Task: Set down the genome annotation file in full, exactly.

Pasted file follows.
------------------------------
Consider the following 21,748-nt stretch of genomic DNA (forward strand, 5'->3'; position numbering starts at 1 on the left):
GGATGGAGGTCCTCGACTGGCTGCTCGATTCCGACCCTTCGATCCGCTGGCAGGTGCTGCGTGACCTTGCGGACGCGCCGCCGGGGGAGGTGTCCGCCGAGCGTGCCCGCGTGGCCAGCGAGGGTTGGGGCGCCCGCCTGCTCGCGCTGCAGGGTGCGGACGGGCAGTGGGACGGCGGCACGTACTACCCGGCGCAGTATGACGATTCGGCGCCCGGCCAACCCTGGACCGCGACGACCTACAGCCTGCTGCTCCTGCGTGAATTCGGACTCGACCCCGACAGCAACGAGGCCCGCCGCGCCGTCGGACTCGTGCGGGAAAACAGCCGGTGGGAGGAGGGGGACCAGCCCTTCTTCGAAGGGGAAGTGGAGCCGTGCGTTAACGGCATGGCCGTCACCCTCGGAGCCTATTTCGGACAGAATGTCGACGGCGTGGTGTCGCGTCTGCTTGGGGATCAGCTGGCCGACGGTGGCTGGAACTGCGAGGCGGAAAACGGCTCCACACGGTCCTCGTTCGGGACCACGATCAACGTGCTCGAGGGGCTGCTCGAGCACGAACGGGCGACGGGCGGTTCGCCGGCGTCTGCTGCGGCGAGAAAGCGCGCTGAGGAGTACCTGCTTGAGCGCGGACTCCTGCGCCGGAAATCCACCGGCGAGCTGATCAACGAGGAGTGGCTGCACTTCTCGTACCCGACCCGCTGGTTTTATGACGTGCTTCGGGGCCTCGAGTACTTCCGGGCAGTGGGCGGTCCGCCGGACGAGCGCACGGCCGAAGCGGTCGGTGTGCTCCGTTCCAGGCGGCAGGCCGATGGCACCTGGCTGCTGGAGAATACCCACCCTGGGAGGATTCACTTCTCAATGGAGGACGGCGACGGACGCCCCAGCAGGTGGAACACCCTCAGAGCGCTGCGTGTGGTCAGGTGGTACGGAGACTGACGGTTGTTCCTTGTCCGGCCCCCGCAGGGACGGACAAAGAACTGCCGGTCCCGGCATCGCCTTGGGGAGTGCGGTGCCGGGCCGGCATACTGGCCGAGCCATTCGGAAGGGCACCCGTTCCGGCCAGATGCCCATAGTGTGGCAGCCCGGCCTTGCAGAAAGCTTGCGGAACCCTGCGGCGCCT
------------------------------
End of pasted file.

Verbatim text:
Consider the following 21,748-nt stretch of genomic DNA (forward strand, 5'->3'; position numbering starts at 1 on the left):
GGATGGAGGTCCTCGACTGGCTGCTCGATTCCGACCCTTCGATCCGCTGGCAGGTGCTGCGTGACCTTGCGGACGCGCCGCCGGGGGAGGTGTCCGCCGAGCGTGCCCGCGTGGCCAGCGAGGGTTGGGGCGCCCGCCTGCTCGCGCTGCAGGGTGCGGACGGGCAGTGGGACGGCGGCACGTACTACCCGGCGCAGTATGACGATTCGGCGCCCGGCCAACCCTGGACCGCGACGACCTACAGCCTGCTGCTCCTGCGTGAATTCGGACTCGACCCCGACAGCAACGAGGCCCGCCGCGCCGTCGGACTCGTGCGGGAAAACAGCCGGTGGGAGGAGGGGGACCAGCCCTTCTTCGAAGGGGAAGTGGAGCCGTGCGTTAACGGCATGGCCGTCACCCTCGGAGCCTATTTCGGACAGAATGTCGACGGCGTGGTGTCGCGTCTGCTTGGGGATCAGCTGGCCGACGGTGGCTGGAACTGCGAGGCGGAAAACGGCTCCACACGGTCCTCGTTCGGGACCACGATCAACGTGCTCGAGGGGCTGCTCGAGCACGAACGGGCGACGGGCGGTTCGCCGGCGTCTGCTGCGGCGAGAAAGCGCGCTGAGGAGTACCTGCTTGAGCGCGGACTCCTGCGCCGGAAATCCACCGGCGAGCTGATCAACGAGGAGTGGCTGCACTTCTCGTACCCGACCCGCTGGTTTTATGACGTGCTTCGGGGCCTCGAGTACTTCCGGGCAGTGGGCGGTCCGCCGGACGAGCGCACGGCCGAAGCGGTCGGTGTGCTCCGTTCCAGGCGGCAGGCCGATGGCACCTGGCTGCTGGAGAATACCCACCCTGGGAGGATTCACTTCTCAATGGAGGACGGCGACGGACGCCCCAGCAGGTGGAACACCCTCAGAGCGCTGCGTGTGGTCAGGTGGTACGGAGACTGACGGTTGTTCCTTGTCCGGCCCCCGCAGGGACGGACAAAGAACTGCCGGTCCCGGCATCGCCTTGGGGAGTGCGGTGCCGGGCCGGCATACTGGCCGAGCCATTCGGAAGGGCACCCGTTCCGGCCAGATGCCCATAGTGTGGCAGCCCGGCCTTGCAGAAAGCTTGCGGAACCCTGCGGCGCCT